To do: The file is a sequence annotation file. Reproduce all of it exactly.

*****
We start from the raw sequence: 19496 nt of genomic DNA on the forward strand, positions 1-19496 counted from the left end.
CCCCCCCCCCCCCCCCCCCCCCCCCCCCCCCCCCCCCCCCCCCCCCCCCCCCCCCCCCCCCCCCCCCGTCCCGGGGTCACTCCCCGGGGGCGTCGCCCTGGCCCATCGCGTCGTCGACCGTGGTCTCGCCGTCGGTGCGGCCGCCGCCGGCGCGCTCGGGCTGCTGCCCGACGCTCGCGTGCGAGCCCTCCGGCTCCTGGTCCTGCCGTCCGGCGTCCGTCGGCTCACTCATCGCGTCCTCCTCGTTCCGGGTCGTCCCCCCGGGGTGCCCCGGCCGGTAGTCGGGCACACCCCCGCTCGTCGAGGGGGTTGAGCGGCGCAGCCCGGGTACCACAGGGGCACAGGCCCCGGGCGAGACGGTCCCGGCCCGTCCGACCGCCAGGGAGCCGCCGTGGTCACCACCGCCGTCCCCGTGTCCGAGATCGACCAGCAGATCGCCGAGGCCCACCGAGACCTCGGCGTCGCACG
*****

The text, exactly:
We start from the raw sequence: 19496 nt of genomic DNA on the forward strand, positions 1-19496 counted from the left end.
CCCCCCCCCCCCCCCCCCCCCCCCCCCCCCCCCCCCCCCCCCCCCCCCCCCCCCCCCCCCCCCCCCCGTCCCGGGGTCACTCCCCGGGGGCGTCGCCCTGGCCCATCGCGTCGTCGACCGTGGTCTCGCCGTCGGTGCGGCCGCCGCCGGCGCGCTCGGGCTGCTGCCCGACGCTCGCGTGCGAGCCCTCCGGCTCCTGGTCCTGCCGTCCGGCGTCCGTCGGCTCACTCATCGCGTCCTCCTCGTTCCGGGTCGTCCCCCCGGGGTGCCCCGGCCGGTAGTCGGGCACACCCCCGCTCGTCGAGGGGGTTGAGCGGCGCAGCCCGGGTACCACAGGGGCACAGGCCCCGGGCGAGACGGTCCCGGCCCGTCCGACCGCCAGGGAGCCGCCGTGGTCACCACCGCCGTCCCCGTGTCCGAGATCGACCAGCAGATCGCCGAGGCCCACCGAGACCTCGGCGTCGCACG